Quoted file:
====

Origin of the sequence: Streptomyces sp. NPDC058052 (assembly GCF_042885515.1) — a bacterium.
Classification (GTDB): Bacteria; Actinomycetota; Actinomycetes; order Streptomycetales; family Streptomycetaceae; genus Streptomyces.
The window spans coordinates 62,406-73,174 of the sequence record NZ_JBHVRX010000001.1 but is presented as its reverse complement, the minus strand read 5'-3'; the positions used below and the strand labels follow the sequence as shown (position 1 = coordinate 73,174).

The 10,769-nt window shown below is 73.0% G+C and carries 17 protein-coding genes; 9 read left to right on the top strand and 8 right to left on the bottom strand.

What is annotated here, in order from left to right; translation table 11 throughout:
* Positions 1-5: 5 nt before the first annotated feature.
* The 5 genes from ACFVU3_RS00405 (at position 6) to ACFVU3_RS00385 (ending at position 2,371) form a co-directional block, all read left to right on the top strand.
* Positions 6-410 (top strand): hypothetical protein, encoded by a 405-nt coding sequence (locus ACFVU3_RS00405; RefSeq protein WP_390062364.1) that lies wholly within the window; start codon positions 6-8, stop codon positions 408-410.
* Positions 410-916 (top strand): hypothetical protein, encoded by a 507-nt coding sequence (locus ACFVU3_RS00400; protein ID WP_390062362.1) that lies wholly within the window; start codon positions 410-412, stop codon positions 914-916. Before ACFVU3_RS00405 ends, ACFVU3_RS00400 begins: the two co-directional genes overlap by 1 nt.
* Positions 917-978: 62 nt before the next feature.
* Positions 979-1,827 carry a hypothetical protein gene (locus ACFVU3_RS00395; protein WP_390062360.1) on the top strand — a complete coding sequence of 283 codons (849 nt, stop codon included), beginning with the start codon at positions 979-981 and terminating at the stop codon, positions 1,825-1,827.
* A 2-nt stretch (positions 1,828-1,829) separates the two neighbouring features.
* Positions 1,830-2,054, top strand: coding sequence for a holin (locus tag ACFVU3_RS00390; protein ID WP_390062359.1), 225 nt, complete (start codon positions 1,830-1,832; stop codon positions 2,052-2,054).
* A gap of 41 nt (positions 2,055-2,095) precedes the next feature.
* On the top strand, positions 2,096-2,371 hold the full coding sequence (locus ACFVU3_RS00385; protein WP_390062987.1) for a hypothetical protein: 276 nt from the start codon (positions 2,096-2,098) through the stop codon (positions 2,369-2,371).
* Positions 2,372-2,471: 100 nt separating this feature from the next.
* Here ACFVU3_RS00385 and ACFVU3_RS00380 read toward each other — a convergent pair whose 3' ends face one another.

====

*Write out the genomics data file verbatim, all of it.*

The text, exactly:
Origin of the sequence: Streptomyces sp. NPDC058052 (assembly GCF_042885515.1) — a bacterium.
Classification (GTDB): Bacteria; Actinomycetota; Actinomycetes; order Streptomycetales; family Streptomycetaceae; genus Streptomyces.
The window spans coordinates 62,406-73,174 of the sequence record NZ_JBHVRX010000001.1 but is presented as its reverse complement, the minus strand read 5'-3'; the positions used below and the strand labels follow the sequence as shown (position 1 = coordinate 73,174).

The 10,769-nt window shown below is 73.0% G+C and carries 17 protein-coding genes; 9 read left to right on the top strand and 8 right to left on the bottom strand.

What is annotated here, in order from left to right; translation table 11 throughout:
* Positions 1-5: 5 nt before the first annotated feature.
* The 5 genes from ACFVU3_RS00405 (at position 6) to ACFVU3_RS00385 (ending at position 2,371) form a co-directional block, all read left to right on the top strand.
* Positions 6-410 (top strand): hypothetical protein, encoded by a 405-nt coding sequence (locus ACFVU3_RS00405; RefSeq protein WP_390062364.1) that lies wholly within the window; start codon positions 6-8, stop codon positions 408-410.
* Positions 410-916 (top strand): hypothetical protein, encoded by a 507-nt coding sequence (locus ACFVU3_RS00400; protein ID WP_390062362.1) that lies wholly within the window; start codon positions 410-412, stop codon positions 914-916. Before ACFVU3_RS00405 ends, ACFVU3_RS00400 begins: the two co-directional genes overlap by 1 nt.
* Positions 917-978: 62 nt before the next feature.
* Positions 979-1,827 carry a hypothetical protein gene (locus ACFVU3_RS00395; protein WP_390062360.1) on the top strand — a complete coding sequence of 283 codons (849 nt, stop codon included), beginning with the start codon at positions 979-981 and terminating at the stop codon, positions 1,825-1,827.
* A 2-nt stretch (positions 1,828-1,829) separates the two neighbouring features.
* Positions 1,830-2,054, top strand: coding sequence for a holin (locus tag ACFVU3_RS00390; protein ID WP_390062359.1), 225 nt, complete (start codon positions 1,830-1,832; stop codon positions 2,052-2,054).
* A gap of 41 nt (positions 2,055-2,095) precedes the next feature.
* On the top strand, positions 2,096-2,371 hold the full coding sequence (locus ACFVU3_RS00385; protein WP_390062987.1) for a hypothetical protein: 276 nt from the start codon (positions 2,096-2,098) through the stop codon (positions 2,369-2,371).
* Positions 2,372-2,471: 100 nt separating this feature from the next.
* Here ACFVU3_RS00385 and ACFVU3_RS00380 read toward each other — a convergent pair whose 3' ends face one another.